Let’s learn to live within our means
National Treasury must keenly watch and address its twin challenges of a surging public debt and reduced government tax revenue, if the country is to come out of the second wave of the coronavirus pandemic unscathed.
The first wave dealt a serious blow to the economy, with public debt surging to 65.9 per cent of the Gross Domestic Product in the 2019/2020 Financial Year.
How the government will collect enough revenue and service the surging debt which has hit a record of Sh7 trillion, is the elephant in the room even as Treasury mandarins indicated the country may not be in the market for loans.
The first wave of the pandemic gobbled up close to Sh1 trillion, but with the sudden surge in Covid-19 infections and fatalities, East Africa’s largest economy is caught between a rock and a hard place.
Let’s face it, Kenya’s reaction when the scourge first landed on our shores resulted in mixed outcomes. Indeed, all indications are that we are not only short of a sustainable strategy, but shadowfighting for solutions.
What is clear, though, is that the country cannot withstand another round of enhanced economic closure.
With development goals having suffered significant setback, the country is now facing the onerous task of returning to a path of sustained and inclusive growth.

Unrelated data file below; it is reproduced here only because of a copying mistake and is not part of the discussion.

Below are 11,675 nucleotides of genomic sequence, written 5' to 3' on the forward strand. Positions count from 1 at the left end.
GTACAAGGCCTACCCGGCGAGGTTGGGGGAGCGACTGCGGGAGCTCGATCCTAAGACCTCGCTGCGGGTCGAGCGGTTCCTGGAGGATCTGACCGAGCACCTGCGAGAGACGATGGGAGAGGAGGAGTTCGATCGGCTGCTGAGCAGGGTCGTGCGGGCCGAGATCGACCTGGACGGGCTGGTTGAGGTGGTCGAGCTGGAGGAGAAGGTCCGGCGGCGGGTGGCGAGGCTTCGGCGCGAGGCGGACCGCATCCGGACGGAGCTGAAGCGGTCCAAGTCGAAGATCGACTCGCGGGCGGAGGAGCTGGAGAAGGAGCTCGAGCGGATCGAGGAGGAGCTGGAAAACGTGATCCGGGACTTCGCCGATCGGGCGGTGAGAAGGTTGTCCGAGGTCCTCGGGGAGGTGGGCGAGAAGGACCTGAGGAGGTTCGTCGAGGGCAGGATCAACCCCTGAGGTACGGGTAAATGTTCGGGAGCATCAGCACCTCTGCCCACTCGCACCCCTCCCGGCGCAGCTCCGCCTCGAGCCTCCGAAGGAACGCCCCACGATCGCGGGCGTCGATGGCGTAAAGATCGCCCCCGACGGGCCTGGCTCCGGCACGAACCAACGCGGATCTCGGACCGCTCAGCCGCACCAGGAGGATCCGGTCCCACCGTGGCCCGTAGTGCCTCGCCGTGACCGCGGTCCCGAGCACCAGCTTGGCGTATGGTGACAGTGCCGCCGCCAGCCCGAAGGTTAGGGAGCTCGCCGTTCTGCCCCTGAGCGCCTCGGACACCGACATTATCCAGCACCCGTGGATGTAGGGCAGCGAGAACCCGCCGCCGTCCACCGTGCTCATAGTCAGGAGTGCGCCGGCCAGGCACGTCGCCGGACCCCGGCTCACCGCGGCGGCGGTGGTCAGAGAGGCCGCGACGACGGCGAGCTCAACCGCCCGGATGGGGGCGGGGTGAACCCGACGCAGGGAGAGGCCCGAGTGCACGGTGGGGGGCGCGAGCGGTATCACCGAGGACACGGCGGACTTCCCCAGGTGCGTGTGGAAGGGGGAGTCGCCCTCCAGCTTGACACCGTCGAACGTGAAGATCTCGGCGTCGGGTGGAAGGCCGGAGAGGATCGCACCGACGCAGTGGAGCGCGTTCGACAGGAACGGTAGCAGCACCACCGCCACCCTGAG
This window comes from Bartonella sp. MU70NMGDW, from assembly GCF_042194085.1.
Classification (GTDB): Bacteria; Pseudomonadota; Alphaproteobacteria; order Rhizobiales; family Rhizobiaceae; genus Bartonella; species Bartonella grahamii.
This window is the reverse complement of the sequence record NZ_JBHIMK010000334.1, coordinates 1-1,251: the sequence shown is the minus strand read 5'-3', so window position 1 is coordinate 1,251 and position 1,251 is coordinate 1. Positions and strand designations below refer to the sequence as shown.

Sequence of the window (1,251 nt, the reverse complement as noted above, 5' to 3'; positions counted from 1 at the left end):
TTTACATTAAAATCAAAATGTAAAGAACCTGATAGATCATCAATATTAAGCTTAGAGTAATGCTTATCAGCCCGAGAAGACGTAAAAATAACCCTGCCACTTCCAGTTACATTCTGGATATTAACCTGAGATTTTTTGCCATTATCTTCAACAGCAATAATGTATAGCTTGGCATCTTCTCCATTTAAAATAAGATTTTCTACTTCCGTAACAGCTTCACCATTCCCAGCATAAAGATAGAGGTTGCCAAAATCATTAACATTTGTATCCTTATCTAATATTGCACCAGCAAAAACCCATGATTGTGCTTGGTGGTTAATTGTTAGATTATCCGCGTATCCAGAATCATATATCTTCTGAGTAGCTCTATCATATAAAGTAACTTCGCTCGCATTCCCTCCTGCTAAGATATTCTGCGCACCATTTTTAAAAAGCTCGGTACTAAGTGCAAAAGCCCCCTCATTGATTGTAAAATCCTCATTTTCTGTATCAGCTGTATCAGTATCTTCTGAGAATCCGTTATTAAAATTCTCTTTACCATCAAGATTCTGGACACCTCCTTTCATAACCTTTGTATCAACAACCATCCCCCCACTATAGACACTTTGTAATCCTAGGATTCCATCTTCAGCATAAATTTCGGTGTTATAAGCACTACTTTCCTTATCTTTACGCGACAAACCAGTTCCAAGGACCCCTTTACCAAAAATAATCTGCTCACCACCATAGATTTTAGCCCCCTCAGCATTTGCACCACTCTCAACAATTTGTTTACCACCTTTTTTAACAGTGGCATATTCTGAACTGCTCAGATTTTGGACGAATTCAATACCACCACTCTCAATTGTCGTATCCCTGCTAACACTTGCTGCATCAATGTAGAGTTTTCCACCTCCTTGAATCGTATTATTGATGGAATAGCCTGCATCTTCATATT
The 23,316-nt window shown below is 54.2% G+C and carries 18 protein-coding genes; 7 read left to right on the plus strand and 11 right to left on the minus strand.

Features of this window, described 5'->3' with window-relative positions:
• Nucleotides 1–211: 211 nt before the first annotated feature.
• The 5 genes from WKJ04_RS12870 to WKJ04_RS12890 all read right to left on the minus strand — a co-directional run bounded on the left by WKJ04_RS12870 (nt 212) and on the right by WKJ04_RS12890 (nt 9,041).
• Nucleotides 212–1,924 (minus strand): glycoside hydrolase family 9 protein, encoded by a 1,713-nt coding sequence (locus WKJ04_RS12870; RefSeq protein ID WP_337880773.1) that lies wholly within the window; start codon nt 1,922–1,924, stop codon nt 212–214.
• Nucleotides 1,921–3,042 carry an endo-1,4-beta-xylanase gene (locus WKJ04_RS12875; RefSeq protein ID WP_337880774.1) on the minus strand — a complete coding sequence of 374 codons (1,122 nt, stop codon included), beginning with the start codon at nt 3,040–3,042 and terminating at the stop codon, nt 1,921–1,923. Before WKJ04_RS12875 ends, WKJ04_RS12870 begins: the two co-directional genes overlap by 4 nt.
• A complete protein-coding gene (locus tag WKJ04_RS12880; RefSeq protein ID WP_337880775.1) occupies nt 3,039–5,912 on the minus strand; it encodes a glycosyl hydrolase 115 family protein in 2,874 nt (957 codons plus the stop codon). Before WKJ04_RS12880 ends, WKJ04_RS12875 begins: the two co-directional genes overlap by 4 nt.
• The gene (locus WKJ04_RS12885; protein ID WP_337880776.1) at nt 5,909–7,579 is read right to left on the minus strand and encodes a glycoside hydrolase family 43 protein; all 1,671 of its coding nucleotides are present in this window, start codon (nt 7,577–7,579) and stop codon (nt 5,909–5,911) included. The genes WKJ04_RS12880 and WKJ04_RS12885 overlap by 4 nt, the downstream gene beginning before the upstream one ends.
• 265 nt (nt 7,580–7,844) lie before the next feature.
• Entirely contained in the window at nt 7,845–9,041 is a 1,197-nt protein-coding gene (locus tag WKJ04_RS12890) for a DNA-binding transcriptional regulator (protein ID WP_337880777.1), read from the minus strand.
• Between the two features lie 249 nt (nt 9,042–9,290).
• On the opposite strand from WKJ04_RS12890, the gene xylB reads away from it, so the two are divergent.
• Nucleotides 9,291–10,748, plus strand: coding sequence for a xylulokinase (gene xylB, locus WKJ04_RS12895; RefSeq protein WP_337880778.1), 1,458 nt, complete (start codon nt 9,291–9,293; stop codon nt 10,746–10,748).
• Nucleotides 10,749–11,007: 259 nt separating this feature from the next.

Worse still, some of the economic and social actions put in place to cushion vulnerable populations, including easing of the monetary policy, loan restructuring and temporarily cutting tax rates, dug deep holes in the economy which will take some time to fill.
The big question, however, is whether Kenya will continue going for more loans when the country gobbles up close to 60 per cent of all revenue collected internally to repay borrowed funds.
With debt-related vulnerabilities already crystallised amid weaknesses in State-owned enterprises, Treasury must critically look at all the options on the table with an eye on the future.
It must somehow find a way of raising funds to spur economic growth amid Covid-19 uncertainties.
But as the pandemic continues to bite, Kenyans must increasingly learn how to live within their means, otherwise the country will take many years to recover from pandemic shocks.